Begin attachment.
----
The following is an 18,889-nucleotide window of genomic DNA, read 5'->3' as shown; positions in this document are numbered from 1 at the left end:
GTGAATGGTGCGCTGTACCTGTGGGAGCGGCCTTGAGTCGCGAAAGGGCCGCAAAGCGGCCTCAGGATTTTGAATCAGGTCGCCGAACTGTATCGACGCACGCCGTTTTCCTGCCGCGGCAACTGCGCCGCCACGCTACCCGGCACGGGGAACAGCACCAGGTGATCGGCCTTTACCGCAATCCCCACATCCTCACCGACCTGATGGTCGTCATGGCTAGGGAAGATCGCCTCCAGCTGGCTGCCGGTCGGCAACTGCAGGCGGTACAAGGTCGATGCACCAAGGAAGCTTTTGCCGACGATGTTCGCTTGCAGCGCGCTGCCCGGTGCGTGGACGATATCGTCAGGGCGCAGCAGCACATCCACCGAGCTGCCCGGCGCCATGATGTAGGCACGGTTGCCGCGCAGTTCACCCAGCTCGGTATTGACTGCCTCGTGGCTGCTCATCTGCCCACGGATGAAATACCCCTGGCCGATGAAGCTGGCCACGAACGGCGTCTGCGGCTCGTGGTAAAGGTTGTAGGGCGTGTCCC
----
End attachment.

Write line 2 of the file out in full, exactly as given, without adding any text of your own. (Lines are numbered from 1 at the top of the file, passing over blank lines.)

GTGAATGGTGCGCTGTACCTGTGGGAGCGGCCTTGAGTCGCGAAAGGGCCGCAAAGCGGCCTCAGGATTTTGAATCAGGTCGCCGAACTGTATCGACGCACGCCGTTTTCCTGCCGCGGCAACTGCGCCGCCACGCTACCCGGCACGGGGAACAGCACCAGGTGATCGGCCTTTACCGCAATCCCCACATCCTCACCGACCTGATGGTCGTCATGGCTAGGGAAGATCGCCTCCAGCTGGCTGCCGGTCGGCAACTGCAGGCGGTACAAGGTCGATGCACCAAGGAAGCTTTTGCCGACGATGTTCGCTTGCAGCGCGCTGCCCGGTGCGTGGACGATATCGTCAGGGCGCAGCAGCACATCCACCGAGCTGCCCGGCGCCATGATGTAGGCACGGTTGCCGCGCAGTTCACCCAGCTCGGTATTGACTGCCTCGTGGCTGCTCATCTGCCCACGGATGAAATACCCCTGGCCGATGAAGCTGGCCACGAACGGCGTCTGCGGCTCGTGGTAAAGGTTGTAGGGCGTGTCCC